As A Man Thinketh
By James Allen
Written by James Allen almost 100 years ago, "As a Man Thinketh," has inspired millions around the world and been a major influence in the self-improvement field. It has influenced many contemporary writers including Norman Vincent Peale, Earl Nightingale, Denis Waitley and Anthony Robbins.
This little volume (the result of meditation and experience) is not intended as an exhaustive treatise on the much-written upon subject of the power of thought. It is suggestive rather than explanatory, its object being to stimulate men and women to the discovery and perception of the truth that -
"They themselves are makers of themselves"
by virtue of the thoughts which they choose and encourage; that mind is the master weaver, both of the inner garment of character and the outer garment of circumstance, and that, as they may have hitherto woven in ignorance and pain they may now weave in enlightenment and happiness.
The aphorism, "As a man thinketh in his heart so is he," not only embraces the whole of a man's being, but is so comprehensive as to reach out to every condition and circumstance of his life. A man is literally what he thinks, his character being the complete sum of all his thoughts.
As the plant springs from, and could not be without, the seed, so every act of a man springs from the hidden seeds of thought, and could not have appeared without them. This applies equally to those acts called "spontaneous" and "unpremeditated" as to those which are deliberately executed.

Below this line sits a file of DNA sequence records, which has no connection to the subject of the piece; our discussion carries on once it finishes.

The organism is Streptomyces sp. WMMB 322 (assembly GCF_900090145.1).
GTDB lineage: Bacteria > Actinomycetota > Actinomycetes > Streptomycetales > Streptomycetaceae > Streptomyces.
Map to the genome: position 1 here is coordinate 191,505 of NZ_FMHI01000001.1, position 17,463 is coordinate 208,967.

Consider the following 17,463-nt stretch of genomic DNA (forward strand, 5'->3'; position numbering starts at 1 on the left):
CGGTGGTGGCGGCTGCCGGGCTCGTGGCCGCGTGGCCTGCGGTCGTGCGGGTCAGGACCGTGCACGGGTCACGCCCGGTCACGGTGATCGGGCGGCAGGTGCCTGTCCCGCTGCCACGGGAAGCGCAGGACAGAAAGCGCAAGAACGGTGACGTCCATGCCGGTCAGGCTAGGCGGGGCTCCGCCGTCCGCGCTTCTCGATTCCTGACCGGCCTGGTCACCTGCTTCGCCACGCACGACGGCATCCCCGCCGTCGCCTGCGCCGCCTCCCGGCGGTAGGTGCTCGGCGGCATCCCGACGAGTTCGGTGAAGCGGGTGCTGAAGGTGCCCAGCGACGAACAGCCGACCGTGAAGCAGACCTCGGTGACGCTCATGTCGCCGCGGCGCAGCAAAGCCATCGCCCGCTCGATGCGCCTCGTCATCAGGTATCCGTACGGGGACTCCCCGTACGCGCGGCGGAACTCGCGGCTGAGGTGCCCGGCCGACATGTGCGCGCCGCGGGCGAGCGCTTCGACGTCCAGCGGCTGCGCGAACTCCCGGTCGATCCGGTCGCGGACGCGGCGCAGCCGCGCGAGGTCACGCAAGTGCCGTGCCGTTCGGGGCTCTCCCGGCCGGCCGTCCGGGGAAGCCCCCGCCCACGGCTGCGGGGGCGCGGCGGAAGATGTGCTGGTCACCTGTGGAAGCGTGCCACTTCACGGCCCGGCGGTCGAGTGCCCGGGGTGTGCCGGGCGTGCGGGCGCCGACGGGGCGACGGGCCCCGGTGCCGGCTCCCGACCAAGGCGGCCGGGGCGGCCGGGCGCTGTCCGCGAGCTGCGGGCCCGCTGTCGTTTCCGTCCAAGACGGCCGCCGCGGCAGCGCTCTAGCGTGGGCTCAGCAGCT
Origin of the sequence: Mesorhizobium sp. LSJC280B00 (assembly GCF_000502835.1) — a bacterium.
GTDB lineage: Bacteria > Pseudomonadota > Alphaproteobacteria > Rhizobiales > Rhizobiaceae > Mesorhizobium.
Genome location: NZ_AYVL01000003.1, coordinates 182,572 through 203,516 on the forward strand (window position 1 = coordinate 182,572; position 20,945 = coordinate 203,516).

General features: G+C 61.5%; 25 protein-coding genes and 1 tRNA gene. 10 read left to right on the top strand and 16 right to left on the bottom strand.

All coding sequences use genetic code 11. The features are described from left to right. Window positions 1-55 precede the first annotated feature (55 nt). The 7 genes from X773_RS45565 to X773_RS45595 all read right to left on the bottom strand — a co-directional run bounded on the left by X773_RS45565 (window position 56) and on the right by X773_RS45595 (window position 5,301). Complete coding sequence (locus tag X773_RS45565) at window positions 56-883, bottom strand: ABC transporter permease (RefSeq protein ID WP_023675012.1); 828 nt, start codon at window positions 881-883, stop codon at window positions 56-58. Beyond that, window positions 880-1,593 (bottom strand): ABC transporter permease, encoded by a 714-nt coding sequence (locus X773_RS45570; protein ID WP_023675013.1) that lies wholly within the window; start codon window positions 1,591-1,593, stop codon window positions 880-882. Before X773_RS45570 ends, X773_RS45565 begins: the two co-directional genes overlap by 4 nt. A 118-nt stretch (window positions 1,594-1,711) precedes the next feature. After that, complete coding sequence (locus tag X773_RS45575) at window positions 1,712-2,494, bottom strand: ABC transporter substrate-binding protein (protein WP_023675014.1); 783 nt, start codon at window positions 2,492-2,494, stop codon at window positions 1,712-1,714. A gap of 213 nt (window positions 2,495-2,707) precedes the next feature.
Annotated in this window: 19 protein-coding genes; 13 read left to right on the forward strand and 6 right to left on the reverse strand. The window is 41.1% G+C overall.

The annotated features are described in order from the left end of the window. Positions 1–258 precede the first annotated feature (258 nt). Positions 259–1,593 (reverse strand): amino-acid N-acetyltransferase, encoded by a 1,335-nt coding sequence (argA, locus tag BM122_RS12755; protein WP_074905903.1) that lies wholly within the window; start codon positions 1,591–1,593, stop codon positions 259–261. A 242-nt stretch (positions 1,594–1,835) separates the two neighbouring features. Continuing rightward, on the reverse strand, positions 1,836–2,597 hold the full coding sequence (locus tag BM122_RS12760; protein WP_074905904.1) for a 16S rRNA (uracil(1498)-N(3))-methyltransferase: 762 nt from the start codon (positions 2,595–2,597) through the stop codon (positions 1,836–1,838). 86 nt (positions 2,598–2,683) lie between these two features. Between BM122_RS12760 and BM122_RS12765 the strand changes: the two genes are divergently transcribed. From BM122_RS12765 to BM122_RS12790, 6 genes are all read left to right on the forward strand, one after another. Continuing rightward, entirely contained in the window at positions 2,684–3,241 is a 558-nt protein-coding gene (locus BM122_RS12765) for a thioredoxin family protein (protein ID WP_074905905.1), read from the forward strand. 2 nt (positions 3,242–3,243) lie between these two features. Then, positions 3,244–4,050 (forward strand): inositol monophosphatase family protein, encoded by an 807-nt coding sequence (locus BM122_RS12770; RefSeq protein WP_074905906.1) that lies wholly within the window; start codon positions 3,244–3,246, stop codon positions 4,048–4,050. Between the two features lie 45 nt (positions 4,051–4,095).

Act is the blossom of thought, and joy and suffering are its fruits; thus does a man garner in the sweet and bitter fruitage of his own husbandry.
Thought in the mind hath made us. What we are
By thought we wrought and built. If a man's mind
hath evil thoughts, pain comes on him as comes
the wheel the ox behind . . . If one endures in purity
of thought joy follows him as his own shadow - sure.
Man is a growth by law, and not a creation by artifice, and cause and effect is as absolute and undeviating in the hidden realm of thought as in the world of visible and material things. A noble and Godlike character is not a thing of favor or chance, but is the natural result of continued effort in right thinking, the effect of long-cherished association with Godlike thoughts. An ignoble and bestial character, by the same process, is the result of the continued harboring of groveling thoughts.
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